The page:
Pak cabinet has approved an ordinance to bypass all the procedures for selling assets to foreign countries in order to prevent the country from defaulting.

A crisis is brewing in Pakistan amid political instability and economic chaos.

This comes at a time when Pakistan needs economic reforms and a stable government as Pak rupee (PKR) continues its record-breaking nosedive against the dollar and reserves continue to deplete at a striking pace, the infighting between the political class continues, even dragging in the judiciary and leading to further polarization, read an editorial of The News International.

There have been suggestions that in order to resolve the political, administrative and economic instability, a dialogue between political parties and institutions needs to be held to ensure the trichotomy of power envisaged in the constitution.

Suggestions of a new social contract between all civilian political stakeholders have been doing the rounds for some time now, especially during the last few months.

Meanwhile, Imran Khan’s political rhetoric has risen ever since his party’s win in the Punjab by-elections and the Supreme Court verdict in favour of Chaudhry Pervaiz Elahi as CM Punjab.

Taking a U-turn on a willingness to talk to other political stakeholders on important issues, Khan has now ruled out talking to those in the coalition government, reported The News.

Some observers are of the view that despite this, Khan will have to come back on the negotiating table if early elections are to take place. They also say that for such an eventuality, the Pakistan Tehreek-e-Insaf (PTI) will have to be back in the National Assembly; that too now has the added complication of the Speaker of the National Assembly recently accepting 11 resignations of PTI MNAs.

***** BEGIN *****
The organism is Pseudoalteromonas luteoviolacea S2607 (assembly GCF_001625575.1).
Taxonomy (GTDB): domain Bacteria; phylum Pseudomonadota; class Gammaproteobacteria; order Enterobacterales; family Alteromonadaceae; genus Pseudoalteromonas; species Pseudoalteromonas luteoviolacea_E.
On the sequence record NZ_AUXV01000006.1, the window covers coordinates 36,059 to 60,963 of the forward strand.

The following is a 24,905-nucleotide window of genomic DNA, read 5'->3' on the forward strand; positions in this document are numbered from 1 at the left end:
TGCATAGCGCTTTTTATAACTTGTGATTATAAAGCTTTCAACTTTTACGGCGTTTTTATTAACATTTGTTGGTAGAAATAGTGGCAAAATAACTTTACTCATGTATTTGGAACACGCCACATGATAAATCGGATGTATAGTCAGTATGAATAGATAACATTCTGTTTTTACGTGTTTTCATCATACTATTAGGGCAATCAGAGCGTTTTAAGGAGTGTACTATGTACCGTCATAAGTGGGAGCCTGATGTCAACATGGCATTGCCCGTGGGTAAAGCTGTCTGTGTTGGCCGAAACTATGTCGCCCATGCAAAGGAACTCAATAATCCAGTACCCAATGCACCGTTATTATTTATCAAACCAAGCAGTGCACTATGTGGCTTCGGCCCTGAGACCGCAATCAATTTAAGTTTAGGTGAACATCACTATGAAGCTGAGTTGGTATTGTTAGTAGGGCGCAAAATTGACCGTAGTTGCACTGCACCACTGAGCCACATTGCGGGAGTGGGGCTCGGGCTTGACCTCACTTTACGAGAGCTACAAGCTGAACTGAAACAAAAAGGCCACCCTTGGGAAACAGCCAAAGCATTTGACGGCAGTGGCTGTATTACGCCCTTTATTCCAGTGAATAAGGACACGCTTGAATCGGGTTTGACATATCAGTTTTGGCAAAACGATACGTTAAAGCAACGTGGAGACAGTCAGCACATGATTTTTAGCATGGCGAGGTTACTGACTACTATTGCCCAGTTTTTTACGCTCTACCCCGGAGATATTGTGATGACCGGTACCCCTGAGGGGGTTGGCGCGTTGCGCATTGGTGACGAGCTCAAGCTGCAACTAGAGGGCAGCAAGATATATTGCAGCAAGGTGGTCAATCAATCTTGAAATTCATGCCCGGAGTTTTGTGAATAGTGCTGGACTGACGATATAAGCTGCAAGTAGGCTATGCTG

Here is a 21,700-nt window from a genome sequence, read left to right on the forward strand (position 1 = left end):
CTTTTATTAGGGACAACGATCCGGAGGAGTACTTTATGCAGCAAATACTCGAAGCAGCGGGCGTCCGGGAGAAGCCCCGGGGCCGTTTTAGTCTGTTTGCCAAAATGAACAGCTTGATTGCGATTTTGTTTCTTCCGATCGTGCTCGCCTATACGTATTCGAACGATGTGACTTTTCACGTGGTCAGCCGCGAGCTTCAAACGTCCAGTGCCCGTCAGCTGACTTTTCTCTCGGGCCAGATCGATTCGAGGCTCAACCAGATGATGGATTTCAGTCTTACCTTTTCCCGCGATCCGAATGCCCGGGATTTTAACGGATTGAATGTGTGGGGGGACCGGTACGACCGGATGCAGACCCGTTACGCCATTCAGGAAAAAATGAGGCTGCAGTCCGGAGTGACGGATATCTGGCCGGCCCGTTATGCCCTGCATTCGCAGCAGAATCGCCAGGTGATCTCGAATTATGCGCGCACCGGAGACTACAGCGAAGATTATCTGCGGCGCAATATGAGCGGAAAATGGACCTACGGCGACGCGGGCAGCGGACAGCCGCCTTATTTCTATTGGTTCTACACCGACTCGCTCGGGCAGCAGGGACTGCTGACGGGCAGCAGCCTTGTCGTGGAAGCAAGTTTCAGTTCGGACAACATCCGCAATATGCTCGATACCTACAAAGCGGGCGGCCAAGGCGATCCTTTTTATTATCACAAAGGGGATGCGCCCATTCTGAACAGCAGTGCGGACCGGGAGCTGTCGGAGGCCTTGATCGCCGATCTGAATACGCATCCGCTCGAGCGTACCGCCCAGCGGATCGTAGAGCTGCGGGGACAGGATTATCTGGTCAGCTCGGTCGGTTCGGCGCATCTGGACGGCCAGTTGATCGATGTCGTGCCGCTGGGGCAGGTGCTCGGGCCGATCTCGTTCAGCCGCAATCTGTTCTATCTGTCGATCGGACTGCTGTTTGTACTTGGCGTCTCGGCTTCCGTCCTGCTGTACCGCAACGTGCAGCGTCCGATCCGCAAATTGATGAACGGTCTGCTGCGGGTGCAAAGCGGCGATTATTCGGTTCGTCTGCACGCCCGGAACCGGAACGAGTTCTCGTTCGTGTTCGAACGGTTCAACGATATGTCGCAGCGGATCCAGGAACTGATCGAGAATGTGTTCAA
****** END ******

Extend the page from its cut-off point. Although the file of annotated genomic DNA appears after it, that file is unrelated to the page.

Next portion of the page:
This move is being seen as a message to the PTI by the government that two can play the game the PTI has been playing very effectively till now.

But the PTI seems pretty confident that such a move will not work in the government’s favour – either the government accepts all resignations, in which case it will have to go into new elections instead of holding by-elections on over a hundred seats, or the PTI will challenge this decision rather than allowing the government to accept resignations in phases and holding by-elections there, said the editorial.

Moreover, the Pakistan Democratic Movement (PDM) is also in a flux over what to do next vis-à-vis the elections. While the coalition government is unanimous over judicial overreach, media reports suggest that there are some differences on the political front.

Also, Nawaz Sharif and Maryam Nawaz are in favour of early elections. The others are willing to discuss this option but have not yet reached a consensus.

Given how prices are being increased every day due to the IMF’s pre-conditions by the government, going into early elections can result in a huge blow to the Pakistan Muslim League – Nawaz (PML-N).

But given Imran’s rhetoric, can it wait any longer? Even his allies are now taking the same course as the PTI. Just days after the Supreme Court verdict, the PML-Q central working committee decided to remove Chaudhry Shujaat Hussain as the party president, a party that he has been heading for almost two decades now.

For now, it seems politics trumps everything: from the economy to security to political history. Meanwhile, even as Imran strengthens his position, he faces a possible move from the Election Commission of Pakistan on the foreign funding case that just got a lot more interesting after the Financial Times report regarding Abraaj and Arif Naqvi’s role in raising funds for the PTI.

UK newspaper Financial Times revealed how the PTI accrued funds through cricket matches organised under Wootton Cricket Ltd, a company owned by Abraaj Group founder Arif Naqvi.

As per the report, Naqvi transferred three instalments directly to the PTI in 2013, adding up to a total of USD 2.12 million.

Apparently, Naqvi organised a charity fundraiser in the UK during the summer, the ultimate benefactor of which was the PTI.

The report claimed that fees were paid to Wootton Cricket Ltd, which, despite the name, was in fact a Cayman Islands-incorporated company owned by Naqvi and the money was being used to bankroll the PTI.

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